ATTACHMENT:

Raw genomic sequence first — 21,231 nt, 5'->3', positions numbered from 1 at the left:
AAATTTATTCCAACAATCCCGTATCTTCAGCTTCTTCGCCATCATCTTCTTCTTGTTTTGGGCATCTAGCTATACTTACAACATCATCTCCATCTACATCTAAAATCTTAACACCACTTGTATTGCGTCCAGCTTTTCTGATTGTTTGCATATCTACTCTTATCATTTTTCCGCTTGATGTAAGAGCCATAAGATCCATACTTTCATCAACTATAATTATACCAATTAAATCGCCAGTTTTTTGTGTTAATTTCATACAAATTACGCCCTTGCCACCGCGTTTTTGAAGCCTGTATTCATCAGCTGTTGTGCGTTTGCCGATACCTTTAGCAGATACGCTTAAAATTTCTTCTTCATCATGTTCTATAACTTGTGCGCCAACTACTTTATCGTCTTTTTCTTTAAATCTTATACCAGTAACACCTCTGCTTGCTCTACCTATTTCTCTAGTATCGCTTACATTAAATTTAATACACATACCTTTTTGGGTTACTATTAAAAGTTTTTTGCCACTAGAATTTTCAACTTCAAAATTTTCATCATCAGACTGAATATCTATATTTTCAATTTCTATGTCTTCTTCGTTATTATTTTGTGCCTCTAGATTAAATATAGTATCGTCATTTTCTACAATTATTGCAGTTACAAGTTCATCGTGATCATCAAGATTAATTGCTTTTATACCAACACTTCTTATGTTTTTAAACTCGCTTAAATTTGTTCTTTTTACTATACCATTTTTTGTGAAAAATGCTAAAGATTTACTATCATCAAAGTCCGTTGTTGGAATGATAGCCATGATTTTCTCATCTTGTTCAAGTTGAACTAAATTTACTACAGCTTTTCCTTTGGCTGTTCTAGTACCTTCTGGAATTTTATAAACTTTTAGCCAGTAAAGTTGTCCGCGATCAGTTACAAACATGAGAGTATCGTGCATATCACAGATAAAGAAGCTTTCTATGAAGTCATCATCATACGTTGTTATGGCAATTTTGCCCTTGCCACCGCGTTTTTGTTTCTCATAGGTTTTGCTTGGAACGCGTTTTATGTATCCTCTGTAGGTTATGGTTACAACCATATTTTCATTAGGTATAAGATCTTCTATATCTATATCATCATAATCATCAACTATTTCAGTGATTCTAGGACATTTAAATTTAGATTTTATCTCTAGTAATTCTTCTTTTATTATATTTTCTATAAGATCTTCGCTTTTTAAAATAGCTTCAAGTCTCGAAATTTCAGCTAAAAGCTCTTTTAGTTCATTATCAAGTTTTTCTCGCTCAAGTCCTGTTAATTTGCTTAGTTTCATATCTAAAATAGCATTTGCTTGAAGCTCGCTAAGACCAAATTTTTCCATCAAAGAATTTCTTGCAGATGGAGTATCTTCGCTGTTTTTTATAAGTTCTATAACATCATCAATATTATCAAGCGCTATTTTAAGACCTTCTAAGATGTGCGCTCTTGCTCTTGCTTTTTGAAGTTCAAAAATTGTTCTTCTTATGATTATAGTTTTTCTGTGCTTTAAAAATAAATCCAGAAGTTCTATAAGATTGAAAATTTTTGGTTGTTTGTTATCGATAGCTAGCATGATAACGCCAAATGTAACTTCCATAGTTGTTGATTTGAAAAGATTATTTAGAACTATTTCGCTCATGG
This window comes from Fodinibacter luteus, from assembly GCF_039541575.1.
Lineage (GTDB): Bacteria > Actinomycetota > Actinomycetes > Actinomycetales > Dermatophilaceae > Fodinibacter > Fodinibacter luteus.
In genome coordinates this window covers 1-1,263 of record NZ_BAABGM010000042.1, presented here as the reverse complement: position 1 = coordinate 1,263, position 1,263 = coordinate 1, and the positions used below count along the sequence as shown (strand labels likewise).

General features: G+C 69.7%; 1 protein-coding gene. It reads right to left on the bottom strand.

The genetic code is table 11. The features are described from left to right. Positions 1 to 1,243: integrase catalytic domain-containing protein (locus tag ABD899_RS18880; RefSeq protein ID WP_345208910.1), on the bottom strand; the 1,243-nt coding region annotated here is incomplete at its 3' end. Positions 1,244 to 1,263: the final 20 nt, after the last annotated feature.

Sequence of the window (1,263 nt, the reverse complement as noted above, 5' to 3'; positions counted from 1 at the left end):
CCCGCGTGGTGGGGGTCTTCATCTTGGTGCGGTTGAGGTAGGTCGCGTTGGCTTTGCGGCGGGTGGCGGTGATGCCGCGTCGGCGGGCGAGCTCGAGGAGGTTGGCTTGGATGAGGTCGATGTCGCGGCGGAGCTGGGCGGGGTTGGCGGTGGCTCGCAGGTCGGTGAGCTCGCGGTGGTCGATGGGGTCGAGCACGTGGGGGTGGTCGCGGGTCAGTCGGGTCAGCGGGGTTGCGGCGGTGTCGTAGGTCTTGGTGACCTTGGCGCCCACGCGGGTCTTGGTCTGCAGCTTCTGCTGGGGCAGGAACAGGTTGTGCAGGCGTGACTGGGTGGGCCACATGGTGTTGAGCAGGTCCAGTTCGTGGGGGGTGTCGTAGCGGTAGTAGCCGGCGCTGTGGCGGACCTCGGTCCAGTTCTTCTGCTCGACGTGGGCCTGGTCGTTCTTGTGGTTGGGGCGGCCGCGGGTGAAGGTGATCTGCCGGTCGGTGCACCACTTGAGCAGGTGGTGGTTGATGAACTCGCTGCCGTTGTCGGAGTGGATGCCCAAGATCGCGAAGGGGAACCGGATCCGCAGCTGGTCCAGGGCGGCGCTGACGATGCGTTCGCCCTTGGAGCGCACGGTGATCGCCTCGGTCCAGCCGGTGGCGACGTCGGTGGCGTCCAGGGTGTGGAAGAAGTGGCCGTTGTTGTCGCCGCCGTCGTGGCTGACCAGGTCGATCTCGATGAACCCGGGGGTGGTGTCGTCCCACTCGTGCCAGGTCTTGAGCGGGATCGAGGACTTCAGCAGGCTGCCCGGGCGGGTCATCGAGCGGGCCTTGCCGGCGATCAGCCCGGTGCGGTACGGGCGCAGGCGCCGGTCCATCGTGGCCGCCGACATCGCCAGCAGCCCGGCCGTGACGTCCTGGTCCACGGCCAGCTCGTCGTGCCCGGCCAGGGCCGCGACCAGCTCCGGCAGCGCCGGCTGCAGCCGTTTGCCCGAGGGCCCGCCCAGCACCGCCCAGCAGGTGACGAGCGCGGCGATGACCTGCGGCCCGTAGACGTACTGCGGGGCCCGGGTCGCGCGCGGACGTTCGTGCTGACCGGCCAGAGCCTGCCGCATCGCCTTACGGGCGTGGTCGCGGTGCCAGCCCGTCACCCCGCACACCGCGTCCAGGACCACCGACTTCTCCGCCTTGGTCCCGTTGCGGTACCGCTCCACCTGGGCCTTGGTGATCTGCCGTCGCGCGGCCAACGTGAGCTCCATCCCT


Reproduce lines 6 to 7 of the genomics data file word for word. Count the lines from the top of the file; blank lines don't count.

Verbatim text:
General features: G+C 69.7%; 1 protein-coding gene. It reads right to left on the bottom strand.

The genetic code is table 11. The features are described from left to right. Positions 1 to 1,243: integrase catalytic domain-containing protein (locus tag ABD899_RS18880; RefSeq protein ID WP_345208910.1), on the bottom strand; the 1,243-nt coding region annotated here is incomplete at its 3' end. Positions 1,244 to 1,263: the final 20 nt, after the last annotated feature.